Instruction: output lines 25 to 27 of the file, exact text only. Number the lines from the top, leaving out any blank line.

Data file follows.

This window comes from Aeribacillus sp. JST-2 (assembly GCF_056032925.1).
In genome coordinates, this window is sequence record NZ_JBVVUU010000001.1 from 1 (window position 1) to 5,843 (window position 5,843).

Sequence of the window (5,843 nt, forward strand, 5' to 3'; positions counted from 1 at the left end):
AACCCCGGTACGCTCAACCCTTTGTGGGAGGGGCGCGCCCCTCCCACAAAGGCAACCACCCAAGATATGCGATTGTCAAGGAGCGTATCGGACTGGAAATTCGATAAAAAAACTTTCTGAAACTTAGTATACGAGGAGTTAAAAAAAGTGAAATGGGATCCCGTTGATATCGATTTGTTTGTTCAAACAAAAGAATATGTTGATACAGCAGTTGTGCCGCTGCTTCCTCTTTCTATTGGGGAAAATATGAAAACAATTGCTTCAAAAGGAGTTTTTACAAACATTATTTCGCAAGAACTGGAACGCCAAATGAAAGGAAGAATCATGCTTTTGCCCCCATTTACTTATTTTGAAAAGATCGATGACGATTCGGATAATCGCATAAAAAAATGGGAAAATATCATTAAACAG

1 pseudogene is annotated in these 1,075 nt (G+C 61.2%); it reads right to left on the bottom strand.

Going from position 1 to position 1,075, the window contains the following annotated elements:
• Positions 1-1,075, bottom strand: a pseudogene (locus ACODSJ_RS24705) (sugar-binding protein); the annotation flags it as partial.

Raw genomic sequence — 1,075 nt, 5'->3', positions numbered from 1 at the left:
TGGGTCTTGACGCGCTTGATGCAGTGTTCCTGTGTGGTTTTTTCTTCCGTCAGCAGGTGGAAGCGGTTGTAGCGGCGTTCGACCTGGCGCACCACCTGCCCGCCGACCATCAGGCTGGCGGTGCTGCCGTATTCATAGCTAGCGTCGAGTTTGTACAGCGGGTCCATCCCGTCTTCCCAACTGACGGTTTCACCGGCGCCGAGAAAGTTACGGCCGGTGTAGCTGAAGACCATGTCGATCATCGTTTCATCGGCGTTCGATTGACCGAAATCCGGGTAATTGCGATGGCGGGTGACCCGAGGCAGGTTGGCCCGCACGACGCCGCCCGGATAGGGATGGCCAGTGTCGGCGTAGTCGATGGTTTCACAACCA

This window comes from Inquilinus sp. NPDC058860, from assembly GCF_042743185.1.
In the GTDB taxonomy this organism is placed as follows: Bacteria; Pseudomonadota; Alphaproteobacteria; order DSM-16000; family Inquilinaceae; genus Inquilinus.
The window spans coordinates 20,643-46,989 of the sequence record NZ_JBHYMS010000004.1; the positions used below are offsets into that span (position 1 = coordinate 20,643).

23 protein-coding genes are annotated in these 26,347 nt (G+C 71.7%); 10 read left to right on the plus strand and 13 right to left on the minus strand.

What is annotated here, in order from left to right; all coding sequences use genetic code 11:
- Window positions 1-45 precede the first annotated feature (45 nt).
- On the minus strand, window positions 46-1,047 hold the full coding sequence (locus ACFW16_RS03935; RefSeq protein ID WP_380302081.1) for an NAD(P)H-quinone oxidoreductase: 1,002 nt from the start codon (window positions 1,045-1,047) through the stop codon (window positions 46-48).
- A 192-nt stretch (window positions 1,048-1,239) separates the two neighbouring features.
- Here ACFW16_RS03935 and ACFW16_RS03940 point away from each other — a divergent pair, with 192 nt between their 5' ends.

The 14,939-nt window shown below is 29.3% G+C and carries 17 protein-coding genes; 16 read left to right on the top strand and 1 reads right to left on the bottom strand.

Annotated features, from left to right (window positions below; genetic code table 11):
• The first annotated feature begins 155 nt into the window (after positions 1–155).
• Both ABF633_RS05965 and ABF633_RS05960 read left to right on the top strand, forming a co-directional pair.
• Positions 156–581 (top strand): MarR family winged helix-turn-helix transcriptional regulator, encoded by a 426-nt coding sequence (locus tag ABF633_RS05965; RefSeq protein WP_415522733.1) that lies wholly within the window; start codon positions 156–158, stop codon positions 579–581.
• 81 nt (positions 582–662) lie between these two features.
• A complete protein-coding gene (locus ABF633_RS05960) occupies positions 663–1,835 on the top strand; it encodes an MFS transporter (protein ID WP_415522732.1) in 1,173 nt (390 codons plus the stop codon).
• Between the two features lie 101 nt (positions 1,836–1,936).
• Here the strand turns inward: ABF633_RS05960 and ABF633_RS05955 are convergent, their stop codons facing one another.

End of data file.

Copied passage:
• A complete protein-coding gene (locus ABF633_RS05960) occupies positions 663–1,835 on the top strand; it encodes an MFS transporter (protein ID WP_415522732.1) in 1,173 nt (390 codons plus the stop codon).
• Between the two features lie 101 nt (positions 1,836–1,936).
• Here the strand turns inward: ABF633_RS05960 and ABF633_RS05955 are convergent, their stop codons facing one another.